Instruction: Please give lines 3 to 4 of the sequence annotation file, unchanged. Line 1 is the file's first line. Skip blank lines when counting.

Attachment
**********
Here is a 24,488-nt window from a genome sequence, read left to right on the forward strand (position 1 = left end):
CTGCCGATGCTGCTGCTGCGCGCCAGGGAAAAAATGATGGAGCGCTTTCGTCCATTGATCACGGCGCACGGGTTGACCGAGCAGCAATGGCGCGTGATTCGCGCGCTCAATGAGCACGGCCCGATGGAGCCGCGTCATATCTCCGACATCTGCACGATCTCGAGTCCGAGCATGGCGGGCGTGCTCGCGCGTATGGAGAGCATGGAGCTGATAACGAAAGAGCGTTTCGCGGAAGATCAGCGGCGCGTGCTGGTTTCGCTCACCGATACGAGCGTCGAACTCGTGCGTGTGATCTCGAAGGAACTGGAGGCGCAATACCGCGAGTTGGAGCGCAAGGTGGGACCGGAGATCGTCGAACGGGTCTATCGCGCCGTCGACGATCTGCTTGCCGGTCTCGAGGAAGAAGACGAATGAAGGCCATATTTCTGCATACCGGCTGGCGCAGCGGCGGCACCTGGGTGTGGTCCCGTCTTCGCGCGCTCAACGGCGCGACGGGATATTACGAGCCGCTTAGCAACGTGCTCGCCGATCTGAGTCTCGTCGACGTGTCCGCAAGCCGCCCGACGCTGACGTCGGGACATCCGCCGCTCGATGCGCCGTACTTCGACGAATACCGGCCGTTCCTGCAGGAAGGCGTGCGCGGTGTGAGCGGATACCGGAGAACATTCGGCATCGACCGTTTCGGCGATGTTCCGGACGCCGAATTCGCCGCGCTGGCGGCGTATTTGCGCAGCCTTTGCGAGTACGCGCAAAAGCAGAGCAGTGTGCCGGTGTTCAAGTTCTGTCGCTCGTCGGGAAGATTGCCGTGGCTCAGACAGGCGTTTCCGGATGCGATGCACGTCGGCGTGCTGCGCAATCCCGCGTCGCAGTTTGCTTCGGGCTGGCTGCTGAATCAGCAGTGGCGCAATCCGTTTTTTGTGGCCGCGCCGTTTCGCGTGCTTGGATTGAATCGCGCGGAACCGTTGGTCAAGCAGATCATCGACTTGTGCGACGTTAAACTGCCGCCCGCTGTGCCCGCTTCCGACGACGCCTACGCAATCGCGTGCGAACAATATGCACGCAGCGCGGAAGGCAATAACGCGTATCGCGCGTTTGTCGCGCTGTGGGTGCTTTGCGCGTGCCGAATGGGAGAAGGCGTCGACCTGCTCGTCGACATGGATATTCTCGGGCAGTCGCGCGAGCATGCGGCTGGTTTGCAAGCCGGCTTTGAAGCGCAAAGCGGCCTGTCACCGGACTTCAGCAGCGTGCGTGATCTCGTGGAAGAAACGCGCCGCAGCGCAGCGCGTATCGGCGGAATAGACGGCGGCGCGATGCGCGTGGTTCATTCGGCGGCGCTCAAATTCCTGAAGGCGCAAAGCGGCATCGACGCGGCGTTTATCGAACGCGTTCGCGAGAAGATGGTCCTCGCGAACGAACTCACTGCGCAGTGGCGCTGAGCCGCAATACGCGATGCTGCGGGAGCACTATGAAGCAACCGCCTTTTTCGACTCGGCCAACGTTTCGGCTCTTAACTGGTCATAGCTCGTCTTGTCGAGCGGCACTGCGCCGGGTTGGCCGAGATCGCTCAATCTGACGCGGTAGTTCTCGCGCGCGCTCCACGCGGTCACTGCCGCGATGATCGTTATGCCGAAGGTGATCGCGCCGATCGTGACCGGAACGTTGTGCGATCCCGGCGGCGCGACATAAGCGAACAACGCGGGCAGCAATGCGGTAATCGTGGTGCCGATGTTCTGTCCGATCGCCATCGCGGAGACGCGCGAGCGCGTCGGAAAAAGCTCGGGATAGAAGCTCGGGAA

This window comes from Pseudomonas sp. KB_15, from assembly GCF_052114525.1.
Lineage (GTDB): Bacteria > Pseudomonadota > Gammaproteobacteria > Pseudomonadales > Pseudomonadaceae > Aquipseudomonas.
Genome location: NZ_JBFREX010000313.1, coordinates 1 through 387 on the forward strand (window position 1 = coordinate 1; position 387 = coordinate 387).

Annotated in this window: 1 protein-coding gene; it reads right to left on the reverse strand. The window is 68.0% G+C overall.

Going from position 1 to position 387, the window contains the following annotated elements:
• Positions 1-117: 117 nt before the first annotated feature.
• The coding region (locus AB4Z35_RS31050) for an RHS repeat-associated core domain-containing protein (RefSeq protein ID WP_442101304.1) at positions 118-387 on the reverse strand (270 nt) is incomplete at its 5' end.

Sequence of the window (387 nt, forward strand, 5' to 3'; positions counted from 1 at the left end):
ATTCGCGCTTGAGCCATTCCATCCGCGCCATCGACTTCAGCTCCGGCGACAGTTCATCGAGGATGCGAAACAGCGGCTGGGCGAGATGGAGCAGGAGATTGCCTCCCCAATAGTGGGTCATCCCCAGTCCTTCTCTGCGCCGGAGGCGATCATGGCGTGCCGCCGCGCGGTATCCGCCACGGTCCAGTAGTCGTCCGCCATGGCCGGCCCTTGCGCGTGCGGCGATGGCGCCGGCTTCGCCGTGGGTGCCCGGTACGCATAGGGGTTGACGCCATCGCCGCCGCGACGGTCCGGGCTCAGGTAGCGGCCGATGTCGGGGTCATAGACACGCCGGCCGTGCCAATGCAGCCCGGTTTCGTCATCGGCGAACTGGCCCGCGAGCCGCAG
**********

This window comes from Pseudomonas sp. KB_15, from assembly GCF_052114525.1.
Lineage (GTDB): Bacteria > Pseudomonadota > Gammaproteobacteria > Pseudomonadales > Pseudomonadaceae > Aquipseudomonas.